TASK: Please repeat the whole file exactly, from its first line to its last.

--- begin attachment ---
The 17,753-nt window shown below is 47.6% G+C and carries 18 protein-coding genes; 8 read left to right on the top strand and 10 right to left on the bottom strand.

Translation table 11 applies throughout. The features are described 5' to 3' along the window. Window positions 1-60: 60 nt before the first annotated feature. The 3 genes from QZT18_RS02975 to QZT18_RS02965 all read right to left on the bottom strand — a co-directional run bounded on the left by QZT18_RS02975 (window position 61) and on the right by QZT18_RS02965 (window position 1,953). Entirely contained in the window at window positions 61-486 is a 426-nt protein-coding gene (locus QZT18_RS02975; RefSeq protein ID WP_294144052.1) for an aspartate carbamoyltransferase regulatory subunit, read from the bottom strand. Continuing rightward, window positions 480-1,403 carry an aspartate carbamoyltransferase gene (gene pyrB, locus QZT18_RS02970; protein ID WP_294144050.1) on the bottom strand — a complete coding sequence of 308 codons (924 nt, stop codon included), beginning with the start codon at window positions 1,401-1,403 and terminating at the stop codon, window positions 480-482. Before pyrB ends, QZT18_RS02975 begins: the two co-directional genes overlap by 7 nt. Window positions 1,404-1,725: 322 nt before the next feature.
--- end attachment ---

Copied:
The 17,753-nt window shown below is 47.6% G+C and carries 18 protein-coding genes; 8 read left to right on the top strand and 10 right to left on the bottom strand.

Translation table 11 applies throughout. The features are described 5' to 3' along the window. Window positions 1-60: 60 nt before the first annotated feature. The 3 genes from QZT18_RS02975 to QZT18_RS02965 all read right to left on the bottom strand — a co-directional run bounded on the left by QZT18_RS02975 (window position 61) and on the right by QZT18_RS02965 (window position 1,953). Entirely contained in the window at window positions 61-486 is a 426-nt protein-coding gene (locus QZT18_RS02975; RefSeq protein ID WP_294144052.1) for an aspartate carbamoyltransferase regulatory subunit, read from the bottom strand. Continuing rightward, window positions 480-1,403 carry an aspartate carbamoyltransferase gene (gene pyrB, locus QZT18_RS02970; protein ID WP_294144050.1) on the bottom strand — a complete coding sequence of 308 codons (924 nt, stop codon included), beginning with the start codon at window positions 1,401-1,403 and terminating at the stop codon, window positions 480-482. Before pyrB ends, QZT18_RS02975 begins: the two co-directional genes overlap by 7 nt. Window positions 1,404-1,725: 322 nt before the next feature.